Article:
I went through a similar issue when I was around that age. I had doubts about God, my faith, etc. I (an Episcopalian at that time) was sent to talk to our priest. What I really wanted was apologetics and reassurance but instead he informed me that the Bible was a collection of man's interpretation of what God really wants and we all have to make our own decisions about theses things, etc. I mentally (although not physically) left the church that day and ended up becoming a Fundamentalist some years later (at least they had confidence in what they believe). What a difference could have been made by a talk with a priest who had an actual faith and a means of defending that faith.

Currently, I teach a young teens Sunday school class. I make it a point to research every objection to the faith that they have. It is good for a teenager to be taken seriously-especially about such weighty matters. Recent studies have shown that of the young people who leave the church, only 20% ever return. As far as your daughter is concerned, I would ask her explicitly what her questions about the faith are and I would look them up myself and enlist the aid of a priest with a good ability at apologetics. I see hope in that she is concerned about receiving communion unworthily- as a mother of 6 (3 older than 14), I would respect her wishes on not receiving communion but I would absolutely insist on church attendance. Best wishes and my prayers are with you (the teen years can be rough-especially with girls).


#14

Ummm…when I had this conversation with my own parents, it WAS the truth :shrug: same with my fiance, whose parents actually said “We agree that you are not ready confirm.” Niehter of us were depressed or sexually assaulted or had any problem other than being questioning teens.

For Mom: insist on Mass attendance, but do not insist that she rever receive a Sacrament when she doesn’t want it. Let her grow.


#15

[quote="mamabear3, post:5, topic:187286"]
IMO.... just the fact that she thinks she shouldn't receive communion if she is doubting God means she doesn't doubt him. why would she be worried about disrespecting jesus if she doesn't actually think he is present in the eucharist?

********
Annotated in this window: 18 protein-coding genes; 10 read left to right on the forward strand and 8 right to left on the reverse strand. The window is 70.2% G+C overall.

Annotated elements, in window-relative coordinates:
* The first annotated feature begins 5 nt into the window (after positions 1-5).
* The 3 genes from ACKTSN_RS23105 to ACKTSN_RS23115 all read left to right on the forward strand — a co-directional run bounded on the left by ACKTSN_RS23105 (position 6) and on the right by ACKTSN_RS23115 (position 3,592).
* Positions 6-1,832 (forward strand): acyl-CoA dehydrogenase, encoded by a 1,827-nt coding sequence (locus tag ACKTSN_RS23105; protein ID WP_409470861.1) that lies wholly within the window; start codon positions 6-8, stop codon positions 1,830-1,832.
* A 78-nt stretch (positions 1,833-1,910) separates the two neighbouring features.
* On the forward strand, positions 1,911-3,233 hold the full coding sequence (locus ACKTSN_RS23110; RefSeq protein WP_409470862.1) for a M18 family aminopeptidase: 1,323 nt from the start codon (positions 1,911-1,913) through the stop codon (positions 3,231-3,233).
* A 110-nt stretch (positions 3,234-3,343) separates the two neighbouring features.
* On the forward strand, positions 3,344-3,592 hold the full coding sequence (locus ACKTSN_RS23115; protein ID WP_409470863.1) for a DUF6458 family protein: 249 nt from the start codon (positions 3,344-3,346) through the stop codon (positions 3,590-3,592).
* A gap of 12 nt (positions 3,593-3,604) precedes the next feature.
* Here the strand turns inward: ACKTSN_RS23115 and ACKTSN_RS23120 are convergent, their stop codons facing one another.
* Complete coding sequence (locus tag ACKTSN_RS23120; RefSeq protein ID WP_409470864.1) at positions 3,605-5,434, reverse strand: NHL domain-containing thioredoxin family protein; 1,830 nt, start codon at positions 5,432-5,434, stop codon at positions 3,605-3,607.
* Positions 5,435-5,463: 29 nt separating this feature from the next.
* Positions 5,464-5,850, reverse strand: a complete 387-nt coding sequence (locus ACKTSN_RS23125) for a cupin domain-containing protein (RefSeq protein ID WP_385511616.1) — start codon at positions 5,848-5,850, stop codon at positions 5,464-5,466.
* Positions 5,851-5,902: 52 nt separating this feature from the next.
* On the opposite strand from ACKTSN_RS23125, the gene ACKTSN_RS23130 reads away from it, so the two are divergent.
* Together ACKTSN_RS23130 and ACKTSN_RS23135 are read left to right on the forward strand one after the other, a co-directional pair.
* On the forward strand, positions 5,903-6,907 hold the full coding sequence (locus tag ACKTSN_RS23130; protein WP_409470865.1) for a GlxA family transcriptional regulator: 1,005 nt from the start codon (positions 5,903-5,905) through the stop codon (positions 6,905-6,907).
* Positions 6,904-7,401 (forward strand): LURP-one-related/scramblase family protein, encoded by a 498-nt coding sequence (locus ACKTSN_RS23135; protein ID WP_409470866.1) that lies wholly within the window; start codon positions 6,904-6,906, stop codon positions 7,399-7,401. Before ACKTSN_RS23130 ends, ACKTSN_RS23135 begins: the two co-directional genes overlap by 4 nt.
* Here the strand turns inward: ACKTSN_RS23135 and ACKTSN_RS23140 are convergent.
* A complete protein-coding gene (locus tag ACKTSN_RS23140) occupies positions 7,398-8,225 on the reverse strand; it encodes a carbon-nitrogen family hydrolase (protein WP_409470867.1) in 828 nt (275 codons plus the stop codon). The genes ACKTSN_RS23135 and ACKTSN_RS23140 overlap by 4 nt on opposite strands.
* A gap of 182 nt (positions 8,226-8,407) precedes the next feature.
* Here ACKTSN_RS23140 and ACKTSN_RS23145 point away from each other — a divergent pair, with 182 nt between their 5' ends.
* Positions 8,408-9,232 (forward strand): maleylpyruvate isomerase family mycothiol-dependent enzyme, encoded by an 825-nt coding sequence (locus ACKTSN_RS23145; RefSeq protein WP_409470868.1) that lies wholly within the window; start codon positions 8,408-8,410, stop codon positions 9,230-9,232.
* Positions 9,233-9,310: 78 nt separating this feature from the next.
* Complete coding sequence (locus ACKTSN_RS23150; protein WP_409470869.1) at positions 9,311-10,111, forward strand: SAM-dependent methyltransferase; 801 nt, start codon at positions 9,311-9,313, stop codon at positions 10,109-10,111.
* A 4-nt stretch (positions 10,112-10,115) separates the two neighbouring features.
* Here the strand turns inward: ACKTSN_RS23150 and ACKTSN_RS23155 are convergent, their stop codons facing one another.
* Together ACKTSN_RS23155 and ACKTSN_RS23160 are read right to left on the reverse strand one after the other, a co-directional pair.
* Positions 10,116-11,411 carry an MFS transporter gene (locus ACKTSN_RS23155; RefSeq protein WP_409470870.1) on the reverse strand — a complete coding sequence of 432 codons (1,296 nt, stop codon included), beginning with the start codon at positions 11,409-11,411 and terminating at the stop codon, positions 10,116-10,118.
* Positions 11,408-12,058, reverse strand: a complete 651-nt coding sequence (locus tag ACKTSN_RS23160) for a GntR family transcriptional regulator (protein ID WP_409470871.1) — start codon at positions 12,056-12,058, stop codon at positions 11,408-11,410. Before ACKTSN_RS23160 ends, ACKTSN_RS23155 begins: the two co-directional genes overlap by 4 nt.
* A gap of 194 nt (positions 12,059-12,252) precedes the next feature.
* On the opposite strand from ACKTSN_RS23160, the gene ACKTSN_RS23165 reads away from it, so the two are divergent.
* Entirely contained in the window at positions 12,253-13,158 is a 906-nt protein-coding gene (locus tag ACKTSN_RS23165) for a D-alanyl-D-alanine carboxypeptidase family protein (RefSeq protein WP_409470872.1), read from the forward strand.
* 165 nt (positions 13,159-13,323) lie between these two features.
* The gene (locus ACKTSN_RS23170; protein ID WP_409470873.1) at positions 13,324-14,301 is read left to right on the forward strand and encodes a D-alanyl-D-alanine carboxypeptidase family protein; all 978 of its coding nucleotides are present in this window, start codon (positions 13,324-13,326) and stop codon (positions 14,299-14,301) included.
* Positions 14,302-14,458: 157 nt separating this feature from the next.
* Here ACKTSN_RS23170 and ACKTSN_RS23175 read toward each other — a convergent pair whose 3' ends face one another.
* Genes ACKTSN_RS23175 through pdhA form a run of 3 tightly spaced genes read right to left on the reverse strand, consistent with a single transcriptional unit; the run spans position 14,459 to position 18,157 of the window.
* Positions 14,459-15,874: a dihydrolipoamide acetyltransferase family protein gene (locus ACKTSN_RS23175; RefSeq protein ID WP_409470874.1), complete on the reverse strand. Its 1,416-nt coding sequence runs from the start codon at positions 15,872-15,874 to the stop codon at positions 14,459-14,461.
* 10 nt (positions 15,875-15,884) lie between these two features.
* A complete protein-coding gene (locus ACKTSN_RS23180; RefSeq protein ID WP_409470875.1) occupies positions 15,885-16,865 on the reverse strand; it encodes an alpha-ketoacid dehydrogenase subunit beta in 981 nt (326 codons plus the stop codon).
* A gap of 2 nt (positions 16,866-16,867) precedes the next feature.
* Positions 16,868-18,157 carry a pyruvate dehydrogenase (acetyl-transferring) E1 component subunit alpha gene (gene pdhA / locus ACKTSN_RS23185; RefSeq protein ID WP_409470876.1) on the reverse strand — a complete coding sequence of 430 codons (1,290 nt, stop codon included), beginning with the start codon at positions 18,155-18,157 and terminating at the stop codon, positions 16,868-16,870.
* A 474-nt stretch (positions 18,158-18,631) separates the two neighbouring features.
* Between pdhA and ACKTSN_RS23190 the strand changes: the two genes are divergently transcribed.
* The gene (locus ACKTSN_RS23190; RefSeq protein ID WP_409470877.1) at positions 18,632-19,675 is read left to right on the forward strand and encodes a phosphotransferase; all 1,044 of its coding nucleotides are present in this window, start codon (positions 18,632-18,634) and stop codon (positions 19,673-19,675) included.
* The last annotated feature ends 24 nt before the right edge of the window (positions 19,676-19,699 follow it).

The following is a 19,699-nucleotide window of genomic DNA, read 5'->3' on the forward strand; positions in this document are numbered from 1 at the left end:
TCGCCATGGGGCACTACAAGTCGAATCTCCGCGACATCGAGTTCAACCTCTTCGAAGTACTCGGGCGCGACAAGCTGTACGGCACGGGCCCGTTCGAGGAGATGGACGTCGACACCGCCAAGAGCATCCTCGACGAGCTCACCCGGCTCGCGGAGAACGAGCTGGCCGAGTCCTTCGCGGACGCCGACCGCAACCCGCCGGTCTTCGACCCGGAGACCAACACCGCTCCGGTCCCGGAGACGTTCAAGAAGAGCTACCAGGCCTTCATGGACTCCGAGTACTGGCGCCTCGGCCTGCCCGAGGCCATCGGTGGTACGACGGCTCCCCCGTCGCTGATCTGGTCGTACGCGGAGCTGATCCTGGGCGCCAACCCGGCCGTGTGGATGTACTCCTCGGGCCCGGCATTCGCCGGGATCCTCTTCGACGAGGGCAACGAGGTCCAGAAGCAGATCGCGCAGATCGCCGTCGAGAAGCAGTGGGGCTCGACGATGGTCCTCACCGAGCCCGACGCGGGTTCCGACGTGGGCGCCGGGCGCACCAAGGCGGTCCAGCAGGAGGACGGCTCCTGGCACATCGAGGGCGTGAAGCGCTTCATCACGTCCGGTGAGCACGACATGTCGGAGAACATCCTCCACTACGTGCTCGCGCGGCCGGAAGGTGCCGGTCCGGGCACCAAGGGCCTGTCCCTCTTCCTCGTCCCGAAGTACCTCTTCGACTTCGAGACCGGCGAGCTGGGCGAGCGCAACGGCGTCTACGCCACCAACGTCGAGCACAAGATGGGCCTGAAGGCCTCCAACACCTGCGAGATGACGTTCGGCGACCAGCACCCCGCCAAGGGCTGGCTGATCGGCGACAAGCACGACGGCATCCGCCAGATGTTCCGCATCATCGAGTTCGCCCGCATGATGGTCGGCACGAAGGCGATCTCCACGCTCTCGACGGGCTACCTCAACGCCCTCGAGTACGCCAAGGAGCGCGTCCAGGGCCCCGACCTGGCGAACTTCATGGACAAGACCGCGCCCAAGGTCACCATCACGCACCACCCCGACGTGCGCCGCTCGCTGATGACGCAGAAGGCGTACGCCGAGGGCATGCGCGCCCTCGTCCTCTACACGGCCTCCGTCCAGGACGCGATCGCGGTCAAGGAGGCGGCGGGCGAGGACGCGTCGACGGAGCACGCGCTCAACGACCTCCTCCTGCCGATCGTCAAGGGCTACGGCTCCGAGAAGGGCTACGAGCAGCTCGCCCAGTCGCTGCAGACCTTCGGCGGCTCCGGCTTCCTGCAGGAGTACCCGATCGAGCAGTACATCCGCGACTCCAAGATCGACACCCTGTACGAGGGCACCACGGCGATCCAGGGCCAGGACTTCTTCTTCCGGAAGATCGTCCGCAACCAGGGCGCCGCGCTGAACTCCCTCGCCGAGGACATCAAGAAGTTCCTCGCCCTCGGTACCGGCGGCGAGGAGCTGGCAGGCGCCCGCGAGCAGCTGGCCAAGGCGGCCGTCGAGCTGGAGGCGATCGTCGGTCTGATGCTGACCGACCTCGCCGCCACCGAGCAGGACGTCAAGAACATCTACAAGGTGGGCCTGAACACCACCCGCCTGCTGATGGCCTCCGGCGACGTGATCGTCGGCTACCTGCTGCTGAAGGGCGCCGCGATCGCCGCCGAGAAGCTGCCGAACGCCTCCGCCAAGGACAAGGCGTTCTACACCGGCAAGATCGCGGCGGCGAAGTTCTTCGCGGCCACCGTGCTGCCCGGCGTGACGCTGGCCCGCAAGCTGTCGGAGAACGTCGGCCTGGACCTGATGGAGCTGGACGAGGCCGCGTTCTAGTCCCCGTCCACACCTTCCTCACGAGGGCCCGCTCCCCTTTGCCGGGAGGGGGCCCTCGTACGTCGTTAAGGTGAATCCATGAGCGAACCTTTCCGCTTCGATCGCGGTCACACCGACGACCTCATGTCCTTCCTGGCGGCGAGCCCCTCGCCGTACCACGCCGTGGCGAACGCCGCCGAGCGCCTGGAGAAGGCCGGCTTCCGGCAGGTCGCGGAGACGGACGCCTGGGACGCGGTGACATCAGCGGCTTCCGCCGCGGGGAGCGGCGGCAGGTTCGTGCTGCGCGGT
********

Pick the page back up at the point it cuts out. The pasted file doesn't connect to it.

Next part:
[/quote]

It may be that she doesn't wish to disrespect her parents and their beliefs or to disrespect the Church and what She teaches - which is a very mature attitude (to respect something you don't believe it).


#16

[quote="SpaceNeedle, post:14, topic:187286"]
Ummm....when I had this conversation with my own parents, it WAS the truth :shrug: same with my fiance, whose parents actually said "We agree that you are not ready confirm." Niehter of us were depressed or sexually assaulted or had any problem other than being questioning teens.

For Mom: insist on Mass attendance, but do not insist that she rever receive a Sacrament when she doesn't want it. Let her grow.

[/quote]

The person coming for the Sacrament does not "confirm", the Church confirms.


#17

[quote="puzzleannie, post:8, topic:187286"]
with respect, no you have no right to do this. If you expect as part of her Confirmation preparation that she grows in spiritual maturity, you are working against that goal in taking away the use of her own conscience on this matter. it is to both your credit that she was able to tell you so far how she is feeling, but that dialog and openness will end and escalate to something ugly if you don't stop ordering her spirituality. Yes you can insist she attend RE, and Sunday Mass but you cannot dictate when she receives the sacraments.

[/quote]

I agree.


#18

Thank you all for your thoughtful responses. I didn’t feel comfortable in forcing her to take communion for all the reasons you stated… and I won’t force her to. However I will insist she continues attending mass and RE. I will also check out those books that were suggested.

I am pretty sure it’s the friends my daughter hangs out with-- most of them don’t practice any faith. As much as I’d like to shelter her from that, I know it’s impossible.

I was just a little bit older than she is when I fell away from the Church… and as parents we just don’t want our children to make the same mistakes. I will just have to have faith that God will lead her down whichever path leads to Him in His time and not mine, as He did with me. But I will certainly do all that I can do to clear the way for her.

Thanks again for the advice,
Michelle


#19

I would insist on Mass attendance, the reception of the Sacraments I would leave up to her.

I think we live in a very hendonistic, oversexualized, agnostic world right now and our teens are facing challenges to their faith that I don't think we had to face. It's very hard on us parents as well.

Is there a priest that she likes or a peer who is a member or leader of a Catholic Youth Group she can talk to about her questions? A lot of this may be due to peer pressure, I think. Even back when I was a teen it was the "cool" thing to do to question God and the Church.

Hang in there, and pray...I'll pray too for you all.


#20

You are the parent. you very much can approve or disapprove who your 14 year old hangs out with, talks to.